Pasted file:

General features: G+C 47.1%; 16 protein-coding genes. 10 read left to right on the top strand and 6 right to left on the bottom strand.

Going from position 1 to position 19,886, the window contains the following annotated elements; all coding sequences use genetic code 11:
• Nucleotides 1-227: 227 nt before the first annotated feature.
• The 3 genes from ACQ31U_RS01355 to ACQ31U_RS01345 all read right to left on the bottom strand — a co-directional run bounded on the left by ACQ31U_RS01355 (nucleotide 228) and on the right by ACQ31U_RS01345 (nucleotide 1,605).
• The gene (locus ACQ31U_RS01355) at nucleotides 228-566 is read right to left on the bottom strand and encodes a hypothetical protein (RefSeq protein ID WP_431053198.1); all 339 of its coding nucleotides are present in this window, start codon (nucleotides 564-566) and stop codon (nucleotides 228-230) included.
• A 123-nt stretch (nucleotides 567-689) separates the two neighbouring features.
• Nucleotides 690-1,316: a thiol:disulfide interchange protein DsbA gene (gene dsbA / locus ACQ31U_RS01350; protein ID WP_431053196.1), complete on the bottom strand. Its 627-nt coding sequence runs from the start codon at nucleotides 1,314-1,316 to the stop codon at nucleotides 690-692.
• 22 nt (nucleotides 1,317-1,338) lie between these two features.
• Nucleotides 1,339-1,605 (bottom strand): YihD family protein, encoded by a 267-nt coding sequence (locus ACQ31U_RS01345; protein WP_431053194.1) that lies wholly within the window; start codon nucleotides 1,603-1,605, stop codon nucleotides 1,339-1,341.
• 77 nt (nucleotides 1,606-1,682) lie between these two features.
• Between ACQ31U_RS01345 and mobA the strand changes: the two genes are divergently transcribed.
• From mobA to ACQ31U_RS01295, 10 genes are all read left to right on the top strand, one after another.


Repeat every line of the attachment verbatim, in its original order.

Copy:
General features: G+C 47.1%; 16 protein-coding genes. 10 read left to right on the top strand and 6 right to left on the bottom strand.

Going from position 1 to position 19,886, the window contains the following annotated elements; all coding sequences use genetic code 11:
• Nucleotides 1-227: 227 nt before the first annotated feature.
• The 3 genes from ACQ31U_RS01355 to ACQ31U_RS01345 all read right to left on the bottom strand — a co-directional run bounded on the left by ACQ31U_RS01355 (nucleotide 228) and on the right by ACQ31U_RS01345 (nucleotide 1,605).
• The gene (locus ACQ31U_RS01355) at nucleotides 228-566 is read right to left on the bottom strand and encodes a hypothetical protein (RefSeq protein ID WP_431053198.1); all 339 of its coding nucleotides are present in this window, start codon (nucleotides 564-566) and stop codon (nucleotides 228-230) included.
• A 123-nt stretch (nucleotides 567-689) separates the two neighbouring features.
• Nucleotides 690-1,316: a thiol:disulfide interchange protein DsbA gene (gene dsbA / locus ACQ31U_RS01350; protein ID WP_431053196.1), complete on the bottom strand. Its 627-nt coding sequence runs from the start codon at nucleotides 1,314-1,316 to the stop codon at nucleotides 690-692.
• 22 nt (nucleotides 1,317-1,338) lie between these two features.
• Nucleotides 1,339-1,605 (bottom strand): YihD family protein, encoded by a 267-nt coding sequence (locus ACQ31U_RS01345; protein WP_431053194.1) that lies wholly within the window; start codon nucleotides 1,603-1,605, stop codon nucleotides 1,339-1,341.
• 77 nt (nucleotides 1,606-1,682) lie between these two features.
• Between ACQ31U_RS01345 and mobA the strand changes: the two genes are divergently transcribed.
• From mobA to ACQ31U_RS01295, 10 genes are all read left to right on the top strand, one after another.